The lauding of Laudato Si’ in the development community reflects the sympathy that many beyond the Catholic fold feel for Pope Francis and his clear concern for social justice, poverty, and equitable development. It is also being lauded as evidence that science and religion can work together, and when they do, they agree on the importance of tackling climate change.
Much of Laudato Si’ sends a good message, but there is a gaping hole in it: the issue of population, and population growth. The silence on this is damaging and dangerous, and reflective of a broader failure of Catholic social teaching to tackle seriously issues that impinge on its historic doctrine.
Laudato Si’, like its doctrinal predecessors, evades the question of population with a false dichotomy built on false associations. What we end up with is a purportedly empirical claim – unchecked population growth is commensurate with equitable and sustainable development – based on moral argument, and a weak one at that, which seems primarily designed to provide secular justification for a theological opposition to birth control.
Laudato Si’ in Catholic Doctrine
The statements in Laudato Si’ (LS) on population growth and the environment build on previous doctrinal statements in the Catholic church in a very consistent manner. While Laudato Si’ is much more comprehensive in its scope than previous encyclicals and other doctrinal teaching on the environment, the broad message is the same: the environment is suffering because we are failing to care for it as a ‘common good’, and while the developed world indulges in irresponsible consumerism, the developing world is left to languish in poverty and under-development.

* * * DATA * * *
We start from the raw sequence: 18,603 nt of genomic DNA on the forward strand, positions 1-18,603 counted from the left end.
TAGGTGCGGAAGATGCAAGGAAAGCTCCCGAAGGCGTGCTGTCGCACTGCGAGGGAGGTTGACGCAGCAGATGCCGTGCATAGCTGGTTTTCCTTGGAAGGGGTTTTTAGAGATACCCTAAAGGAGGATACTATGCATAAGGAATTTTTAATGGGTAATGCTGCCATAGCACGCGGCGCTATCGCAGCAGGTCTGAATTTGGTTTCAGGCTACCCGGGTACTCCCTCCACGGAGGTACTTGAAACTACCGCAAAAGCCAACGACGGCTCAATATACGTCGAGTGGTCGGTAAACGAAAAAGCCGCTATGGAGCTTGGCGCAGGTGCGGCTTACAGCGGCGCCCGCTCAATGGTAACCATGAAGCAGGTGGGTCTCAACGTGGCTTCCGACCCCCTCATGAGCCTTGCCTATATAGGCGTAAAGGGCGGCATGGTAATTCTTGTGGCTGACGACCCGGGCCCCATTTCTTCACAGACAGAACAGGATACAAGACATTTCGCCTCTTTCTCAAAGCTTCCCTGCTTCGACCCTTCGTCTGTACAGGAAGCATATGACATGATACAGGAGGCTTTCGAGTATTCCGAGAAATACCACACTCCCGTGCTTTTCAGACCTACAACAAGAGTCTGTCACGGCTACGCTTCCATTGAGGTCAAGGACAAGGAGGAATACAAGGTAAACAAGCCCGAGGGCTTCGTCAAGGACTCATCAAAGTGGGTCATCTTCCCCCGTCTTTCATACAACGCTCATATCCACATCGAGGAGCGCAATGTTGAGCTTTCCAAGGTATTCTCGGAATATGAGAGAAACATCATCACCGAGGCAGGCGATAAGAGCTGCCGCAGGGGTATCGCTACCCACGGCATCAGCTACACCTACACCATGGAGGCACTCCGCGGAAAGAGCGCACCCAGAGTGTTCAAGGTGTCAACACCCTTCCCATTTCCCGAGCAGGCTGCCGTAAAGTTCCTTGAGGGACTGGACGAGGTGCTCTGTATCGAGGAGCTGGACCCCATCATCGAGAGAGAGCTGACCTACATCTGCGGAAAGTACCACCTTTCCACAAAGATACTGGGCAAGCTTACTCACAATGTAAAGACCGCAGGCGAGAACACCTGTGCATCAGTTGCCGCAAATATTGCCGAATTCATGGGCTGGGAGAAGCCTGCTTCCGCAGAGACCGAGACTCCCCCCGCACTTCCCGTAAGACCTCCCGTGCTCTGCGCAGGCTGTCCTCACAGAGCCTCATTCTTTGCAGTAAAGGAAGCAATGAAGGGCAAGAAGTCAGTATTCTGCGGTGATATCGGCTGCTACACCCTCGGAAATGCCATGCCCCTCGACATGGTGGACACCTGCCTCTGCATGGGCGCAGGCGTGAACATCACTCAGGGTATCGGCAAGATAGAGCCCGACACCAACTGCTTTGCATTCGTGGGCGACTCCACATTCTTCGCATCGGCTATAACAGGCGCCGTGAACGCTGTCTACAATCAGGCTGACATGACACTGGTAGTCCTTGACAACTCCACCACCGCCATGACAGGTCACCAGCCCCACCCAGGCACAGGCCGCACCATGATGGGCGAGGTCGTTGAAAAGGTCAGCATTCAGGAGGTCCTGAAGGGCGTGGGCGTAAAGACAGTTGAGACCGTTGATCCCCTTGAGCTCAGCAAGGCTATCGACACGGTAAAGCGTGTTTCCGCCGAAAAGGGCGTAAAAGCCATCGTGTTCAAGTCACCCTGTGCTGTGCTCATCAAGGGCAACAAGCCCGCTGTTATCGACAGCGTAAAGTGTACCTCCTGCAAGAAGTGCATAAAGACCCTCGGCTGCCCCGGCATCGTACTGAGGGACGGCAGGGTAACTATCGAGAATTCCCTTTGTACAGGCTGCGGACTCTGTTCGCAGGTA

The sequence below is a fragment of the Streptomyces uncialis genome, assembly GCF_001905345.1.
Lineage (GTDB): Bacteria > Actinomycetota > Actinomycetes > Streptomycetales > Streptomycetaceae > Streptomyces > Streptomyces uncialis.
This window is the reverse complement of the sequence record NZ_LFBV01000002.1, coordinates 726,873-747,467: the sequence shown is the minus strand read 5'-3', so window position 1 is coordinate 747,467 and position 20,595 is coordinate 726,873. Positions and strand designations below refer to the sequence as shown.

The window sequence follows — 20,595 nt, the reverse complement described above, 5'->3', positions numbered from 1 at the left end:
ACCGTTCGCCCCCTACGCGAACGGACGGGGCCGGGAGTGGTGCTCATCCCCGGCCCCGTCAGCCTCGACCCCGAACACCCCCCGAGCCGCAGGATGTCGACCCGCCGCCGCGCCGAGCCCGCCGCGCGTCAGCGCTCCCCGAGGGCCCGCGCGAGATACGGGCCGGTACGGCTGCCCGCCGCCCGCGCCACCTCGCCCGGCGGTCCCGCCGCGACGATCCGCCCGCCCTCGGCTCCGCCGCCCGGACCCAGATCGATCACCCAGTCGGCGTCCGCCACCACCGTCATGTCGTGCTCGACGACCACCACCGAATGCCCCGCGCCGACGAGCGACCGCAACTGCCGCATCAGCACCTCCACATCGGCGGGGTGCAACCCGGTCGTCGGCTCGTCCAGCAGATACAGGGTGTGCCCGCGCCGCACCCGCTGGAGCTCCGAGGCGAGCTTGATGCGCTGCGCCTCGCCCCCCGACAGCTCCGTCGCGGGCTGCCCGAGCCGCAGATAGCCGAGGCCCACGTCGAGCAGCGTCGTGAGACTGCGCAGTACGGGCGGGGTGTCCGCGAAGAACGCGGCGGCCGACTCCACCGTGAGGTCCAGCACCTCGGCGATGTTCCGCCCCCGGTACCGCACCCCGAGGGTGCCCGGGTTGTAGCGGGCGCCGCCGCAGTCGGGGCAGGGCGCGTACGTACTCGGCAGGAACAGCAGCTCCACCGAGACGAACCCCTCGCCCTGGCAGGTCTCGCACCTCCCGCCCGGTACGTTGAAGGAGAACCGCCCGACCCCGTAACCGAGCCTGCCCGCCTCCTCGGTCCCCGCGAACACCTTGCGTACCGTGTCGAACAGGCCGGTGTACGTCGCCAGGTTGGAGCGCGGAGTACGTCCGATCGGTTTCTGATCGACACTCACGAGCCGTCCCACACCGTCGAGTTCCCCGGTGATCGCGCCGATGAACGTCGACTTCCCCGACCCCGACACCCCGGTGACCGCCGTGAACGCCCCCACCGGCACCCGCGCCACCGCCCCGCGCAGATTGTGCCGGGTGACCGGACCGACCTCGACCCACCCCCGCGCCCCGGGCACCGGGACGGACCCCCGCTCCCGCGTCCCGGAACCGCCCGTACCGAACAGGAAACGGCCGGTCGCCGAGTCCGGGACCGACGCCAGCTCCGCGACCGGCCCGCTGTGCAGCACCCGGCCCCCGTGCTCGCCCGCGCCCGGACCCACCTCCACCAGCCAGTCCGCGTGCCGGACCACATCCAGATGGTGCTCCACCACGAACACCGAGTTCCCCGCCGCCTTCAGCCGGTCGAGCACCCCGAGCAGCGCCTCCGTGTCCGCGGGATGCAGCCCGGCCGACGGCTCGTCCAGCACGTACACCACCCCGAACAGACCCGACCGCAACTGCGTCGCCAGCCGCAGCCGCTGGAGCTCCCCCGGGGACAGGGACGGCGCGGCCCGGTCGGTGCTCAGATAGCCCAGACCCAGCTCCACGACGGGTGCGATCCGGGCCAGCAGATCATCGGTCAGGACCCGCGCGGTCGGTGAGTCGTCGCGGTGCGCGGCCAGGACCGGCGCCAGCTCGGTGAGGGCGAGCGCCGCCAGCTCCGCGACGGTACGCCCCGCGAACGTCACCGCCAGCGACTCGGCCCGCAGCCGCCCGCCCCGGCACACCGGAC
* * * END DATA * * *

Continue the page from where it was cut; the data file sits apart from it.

Francis discards overall population growth as a contributory factor to environmental degradation and climate change thus:
“While it is true that an unequal distribution of the population and of available resources creates obstacles to development and a sustainable use of the environmental, it must nonetheless be recognized that demographic growth is fully compatible with an integral and shared development” (LS, pp. 35-36).
This is a direct quote, sourced from a formal Compendium of the Social Doctrine of the Church. It is worth noting that this compendium itself goes on to acknowledge a role for population policies but as “only one part of an overall development strategy”.
Following the source in the Compendium leads to a previous 1987 encyclical by John Paul II, Sollicitudo Rei Socialis (SRS), in which he stated (SRS, para 25) that
“one cannot deny the existence, especially in the southern hemisphere, of a demographic problem… On the other hand, it is very alarming to see governments in many countries launching systematic campaigns against birth, contrary not only to the cultural and religious identity of the countries themselves but also contrary to the nature of true development”.
This statement in SRS is, again, sourced back to a wider discussion of the role of the family in John Paul II’s 1981 encyclical Familiaris Consortio (FC). We find the same kind of statements here. The church “recognizes the serious problem of population growth in the form it has taken in many parts of the world”, but holds that “consideration in depth of all the aspects of these problem” would led to a reaffirmation of “authentic [i.e. Catholic] teaching on birth regulation” (FC, 31). Moreover, in a far blunter statement than can be found in Francis’ work, there is “a certain panic deriving from the studies of ecologists and futurologists on population growth, which sometimes exaggerate the danger of demographic increase to the quality of life” (FC, 30).
Scissoring Out Population Growth
The overall method of argumentation in these various documents is remarkably similar. Firstly, population growth is acknowledged to be a development challenge in the Global South. The viability of birth control as a policy option, however, is excluded by false association of all forms of birth control with extreme and oppressive versions. Instead, the blame is placed exclusively on over-materialist consumerist culture.
In SRS, for instance, John Paul II writes of birth control policies that